A beautiful disaster.
When I think about the Sacramento Kings, those are the first words that come to mind.
And this season was no exception; seeing the Kings tie the Clippers for the longest playoff drought in NBA history while also having two of the best lineups in the entire NBA.
But like with the Kings, you have to take the bad with the good.
In a loaded Western Conference, the Kings are getting ready to set the record in regular-season futility if they miss the playoffs again in the 201-2022 season.
For comparison’s sake, the next team behind the Kings and those 15 long seasons is the Charlotte Hornets who have only been gone 5 years: a full decade difference.
To say the Kings have been bad would be an understatement.
But they’ve always played some of the most fun, beautifully chaotic League Pass basketball over these last 15 years.
DeMarcus Cousins put up some of the most monster stat lines in the entire league during his 6+ years there but never could lead the Kings into the playoffs (I’m still convinced the Kings 1st round pick not conveying for 6 years and converting to a 2nd is what started the protection generation) and once he was shipped out for another youth movement the writing was on the wall.
In true Kings fashion, they have found a way to smile and shine no matter how many cars splash them with puddles as they drive by on their way to playoff games.
After hitting on Buddy Hield and De’Aaron Fox, the Kings shot themselves in the foot by trading the #10 pick for Justin Jackson and Harry Giles Jr in 2016 before selling the rights to Gary Trent Jr in 2017 to Portland in exchange for a couple of second round picks. And we all know about the Marvin Bagley Jr draft.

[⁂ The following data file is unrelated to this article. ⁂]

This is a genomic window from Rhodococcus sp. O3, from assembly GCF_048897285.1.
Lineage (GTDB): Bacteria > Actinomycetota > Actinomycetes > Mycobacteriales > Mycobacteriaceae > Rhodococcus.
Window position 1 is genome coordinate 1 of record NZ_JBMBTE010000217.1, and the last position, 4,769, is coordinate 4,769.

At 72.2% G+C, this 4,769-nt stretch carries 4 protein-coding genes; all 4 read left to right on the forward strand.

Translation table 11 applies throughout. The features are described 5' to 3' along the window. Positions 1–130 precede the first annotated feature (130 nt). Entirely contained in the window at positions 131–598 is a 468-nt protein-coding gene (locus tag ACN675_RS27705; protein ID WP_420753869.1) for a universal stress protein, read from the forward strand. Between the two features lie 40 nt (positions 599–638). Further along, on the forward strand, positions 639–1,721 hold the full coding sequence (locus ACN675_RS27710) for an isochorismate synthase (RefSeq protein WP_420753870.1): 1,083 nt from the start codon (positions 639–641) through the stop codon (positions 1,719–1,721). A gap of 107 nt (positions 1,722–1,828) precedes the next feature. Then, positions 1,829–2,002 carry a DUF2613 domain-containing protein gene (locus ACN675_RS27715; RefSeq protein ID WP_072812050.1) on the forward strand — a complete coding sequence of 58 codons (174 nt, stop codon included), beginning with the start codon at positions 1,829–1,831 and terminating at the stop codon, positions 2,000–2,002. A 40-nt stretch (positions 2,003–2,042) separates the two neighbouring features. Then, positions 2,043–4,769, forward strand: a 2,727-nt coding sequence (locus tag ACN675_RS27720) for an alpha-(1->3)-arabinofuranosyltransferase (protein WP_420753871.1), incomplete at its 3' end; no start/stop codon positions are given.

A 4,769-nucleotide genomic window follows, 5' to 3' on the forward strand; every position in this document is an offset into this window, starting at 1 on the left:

Still, like the rose that grew from concrete, the Kings continued to find ways to thrive in spite of themselves.
Looking for the Bright Spots
Having the chance to grab Harrison Barnes while the Mavericks were chasing free-agent dreams was a huge success and picking up NBA Twitter favorite Richaun Holmes completely changed the style of play the Kings were able to play.
Plus, Tyrese Haliburton looks to be everything NBA draft Twitter thought he was as a prospect going forward, helping bridge the gap from losing Bogdan Bogdanovic and keeping a threat at all five positions for their best lineups this year.
Which is really what drove me to write this entire article. Those lineups. I thought I’d just look at something fairly simple the other day when I was playing around on BBall Index’s free lineup tool.
I filtered lineups that have played at least 350 minutes together and had a positive net rating.
I didn’t expect only 9 lineups in the entire league to pop up, and I really didn’t expect two of those lineups to be from the Sacramento Kings.
With the core four of Fox, Hield, Barnes, and Holmes with Bagley Jr and Tyrese Haliburton the variable between the two lineups, the Kings appear to have found a nice little core under 30.
But with Luke Walton being considered one of the least talented coaches in the league combined with the Kings front office inability to build out a bench has the Kings still floundering outside the playoff picture.
Build it Now or Never
As much as I love De’Aaron Fox, the Kings don’t have someone who can iso score and carry an offense for a few minutes while the rest of the starters get some rest like Donovan Mitchell in Utah or Devin Booker in Phoenix.
And while everyone is under 30, the trio of Holmes, Barnes, and Hield are all closer to 30 than they are to 25.
With a talent influx coming in this draft though the Kings look to be setting up for getting some prime lottery position in the next few lotteries.
If they can get a little lottery luck and get a franchise player in the next few years to pair with this core the Kings could finally find their way back into the playoffs.
Until they do, they’ll continue to be a beautiful disaster.